The Sanctuary Course: loving like Jesus means caring about mental health

A crowd of 170 at Fluevog Shoes in Gastown celebrate the launch of Sanctuary Mental Health Ministries. Photo credit: Nathan Uttangi.

Last Thursday, 170 people crowded into Fluevog Shoes in Gastown to celebrate the launch of Sanctuary Mental Health Ministries’ new curriculum for small groups, which is designed similarly to Alpha. 

Eight themes are explored from a psychologicalsocial, and theological perspective, and each session is accompanied by a compelling film featuring the story of an individual who has journeyed through mental health challenges as a person of faith.

Our culture is currently experiencing a mental health revolution. Public figures are revealing personal mental health challenges and studies on the prevalence of mental illness are increasingly shaping civic dialogue.

In fact, recent research suggests that every Canadian will be affected by mental illness at some point in life, either through personal experience or through the diagnosis of a family member or friend.

So what does this revolution mean for the church? How should the people of God respond to a community that is finding its voice and sharing stories of pain, loss, hope and recovery?

Funky shoes and onlookers. Photo credit: Nathan Uttangi.

Sanctuary Mental Health Ministries was founded in 2012 by two women looking for answers to these very questions.

Rev. Dr. Sharon Smith and Rev. Caroline Penhale were members of the Community Mental Health Team formed by the Canadian Mental Health Association.

They conducted research focused on issues of spirituality in mental health care, and in the process discovered a general absence of mental health support within the church.

This discovery inspired them to develop a ministry for equipping the church to make a difference in the lives of individuals living with mental health challenges.

Today, Sanctuary Mental Health Ministries offers encouragement and education to local congregations that want to address the realities of mental health. Its desire is to support people of faith as they seek to thoughtfully and sensitively form communities of care for individuals impacted by mental health concerns or problems. This has led the ministry to create an exciting new resource: The Sanctuary Course.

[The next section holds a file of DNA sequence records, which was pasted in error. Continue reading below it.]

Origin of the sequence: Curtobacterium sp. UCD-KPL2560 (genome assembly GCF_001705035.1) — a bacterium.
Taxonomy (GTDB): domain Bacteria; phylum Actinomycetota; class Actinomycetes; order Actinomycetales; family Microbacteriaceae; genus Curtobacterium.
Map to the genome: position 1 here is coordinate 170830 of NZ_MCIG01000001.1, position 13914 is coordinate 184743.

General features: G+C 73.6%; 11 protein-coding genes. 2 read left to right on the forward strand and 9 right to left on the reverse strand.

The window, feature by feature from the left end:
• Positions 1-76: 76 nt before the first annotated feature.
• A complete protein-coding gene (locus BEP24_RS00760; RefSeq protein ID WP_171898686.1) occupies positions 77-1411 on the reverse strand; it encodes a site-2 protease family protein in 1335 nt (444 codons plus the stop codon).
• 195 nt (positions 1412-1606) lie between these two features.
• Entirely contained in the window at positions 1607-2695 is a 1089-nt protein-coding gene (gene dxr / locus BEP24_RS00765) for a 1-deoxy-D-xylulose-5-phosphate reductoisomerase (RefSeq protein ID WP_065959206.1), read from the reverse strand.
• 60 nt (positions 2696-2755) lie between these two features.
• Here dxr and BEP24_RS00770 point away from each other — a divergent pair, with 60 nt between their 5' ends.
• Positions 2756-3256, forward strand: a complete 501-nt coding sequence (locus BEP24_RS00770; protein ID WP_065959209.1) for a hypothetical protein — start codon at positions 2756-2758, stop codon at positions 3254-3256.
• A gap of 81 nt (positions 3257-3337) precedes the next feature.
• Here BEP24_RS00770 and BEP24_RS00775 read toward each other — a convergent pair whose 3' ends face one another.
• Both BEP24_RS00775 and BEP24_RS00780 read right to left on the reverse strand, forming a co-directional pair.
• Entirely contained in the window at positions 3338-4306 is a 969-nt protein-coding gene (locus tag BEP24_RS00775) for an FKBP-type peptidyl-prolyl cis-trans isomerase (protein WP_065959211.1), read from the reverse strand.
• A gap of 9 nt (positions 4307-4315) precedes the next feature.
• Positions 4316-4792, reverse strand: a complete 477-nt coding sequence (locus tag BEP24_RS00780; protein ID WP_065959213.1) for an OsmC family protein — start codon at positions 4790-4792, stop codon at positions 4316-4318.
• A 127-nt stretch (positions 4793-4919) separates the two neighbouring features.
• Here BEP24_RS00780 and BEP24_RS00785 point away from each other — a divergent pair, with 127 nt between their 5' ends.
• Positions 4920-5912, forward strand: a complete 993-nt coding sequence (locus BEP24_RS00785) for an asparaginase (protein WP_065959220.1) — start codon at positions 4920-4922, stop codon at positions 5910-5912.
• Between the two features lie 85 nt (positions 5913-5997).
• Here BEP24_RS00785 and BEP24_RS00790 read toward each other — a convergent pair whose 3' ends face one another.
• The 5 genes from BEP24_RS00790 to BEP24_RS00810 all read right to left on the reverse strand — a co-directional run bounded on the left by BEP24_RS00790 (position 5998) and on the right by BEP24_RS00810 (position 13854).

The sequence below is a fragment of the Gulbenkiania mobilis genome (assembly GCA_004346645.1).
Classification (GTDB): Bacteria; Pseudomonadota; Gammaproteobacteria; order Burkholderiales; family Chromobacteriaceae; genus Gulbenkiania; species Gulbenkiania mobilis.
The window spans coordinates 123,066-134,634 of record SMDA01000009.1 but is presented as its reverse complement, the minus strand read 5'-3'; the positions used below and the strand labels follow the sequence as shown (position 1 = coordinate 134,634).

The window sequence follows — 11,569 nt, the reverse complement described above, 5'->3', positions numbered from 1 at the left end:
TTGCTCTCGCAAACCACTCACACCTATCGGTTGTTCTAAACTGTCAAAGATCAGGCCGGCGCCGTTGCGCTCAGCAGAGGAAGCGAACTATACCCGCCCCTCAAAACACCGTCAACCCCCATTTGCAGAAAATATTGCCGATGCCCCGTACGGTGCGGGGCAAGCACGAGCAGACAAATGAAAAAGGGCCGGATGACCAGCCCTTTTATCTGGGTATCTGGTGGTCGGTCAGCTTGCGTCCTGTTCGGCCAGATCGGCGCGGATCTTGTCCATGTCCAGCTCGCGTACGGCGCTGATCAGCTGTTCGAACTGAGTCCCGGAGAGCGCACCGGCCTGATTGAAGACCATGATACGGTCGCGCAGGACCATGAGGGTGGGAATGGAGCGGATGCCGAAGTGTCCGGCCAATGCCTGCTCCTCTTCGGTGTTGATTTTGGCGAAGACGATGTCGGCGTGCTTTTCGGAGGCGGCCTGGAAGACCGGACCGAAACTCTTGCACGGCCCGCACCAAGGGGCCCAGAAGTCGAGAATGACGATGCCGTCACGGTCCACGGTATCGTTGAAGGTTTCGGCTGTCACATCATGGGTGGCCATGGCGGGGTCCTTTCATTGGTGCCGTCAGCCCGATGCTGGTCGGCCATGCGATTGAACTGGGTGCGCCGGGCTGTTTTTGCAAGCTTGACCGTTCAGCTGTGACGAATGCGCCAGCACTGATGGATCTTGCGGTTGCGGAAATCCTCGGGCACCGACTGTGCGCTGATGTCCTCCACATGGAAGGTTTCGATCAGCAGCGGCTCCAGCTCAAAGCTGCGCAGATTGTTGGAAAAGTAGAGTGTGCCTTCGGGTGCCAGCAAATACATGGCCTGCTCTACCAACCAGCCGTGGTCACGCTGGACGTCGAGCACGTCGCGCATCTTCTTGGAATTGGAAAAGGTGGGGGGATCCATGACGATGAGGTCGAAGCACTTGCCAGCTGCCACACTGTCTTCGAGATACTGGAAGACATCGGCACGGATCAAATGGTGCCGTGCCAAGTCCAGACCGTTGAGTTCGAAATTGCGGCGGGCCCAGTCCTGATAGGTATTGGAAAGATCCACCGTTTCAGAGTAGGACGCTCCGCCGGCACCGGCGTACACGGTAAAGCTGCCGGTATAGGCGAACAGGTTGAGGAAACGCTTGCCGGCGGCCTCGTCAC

Watching a film from The Sanctuary Course, featuring mental health and spirituality expert, John Swinton.Photo credit: Nathan Uttangi.

Designed as a curriculum for small groups, this unique eight-week course introduces participants to a range of mental health topics including mental illness, stigma, recovery, companionship and self-care.

Each session incorporates careful theological reflection on the topic, as well as discussion questions and suggested spiritual practices that encourage participants to integrate their faith and mental health journeys.

Accompanying short films provide additional insight from a variety of experts in the fields of theology and psychology, as well as highlighting the stories of believers who have experienced mental health challenges.

At the end of the course, participants will have the knowledge and language necessary to respond compassionately to those in their communities who may be suffering in their mental health.

Executive director Daniel Whitehead interviews course writer, Jane Harris.Photo credit: Nathan Uttangi.

The Sanctuary Course is available for download here.

Churches that purchase the curriculum will receive digital access to the course and its films for every small group participant.

If you want to learn more about mental health and mental illness, if you are looking for faith-based answers to difficult questions, if you want to support a family member or friend facing a mental health challenge, or if you want to discover the role the church can play in promoting mental health, explore The Sanctuary Course and join the conversation.

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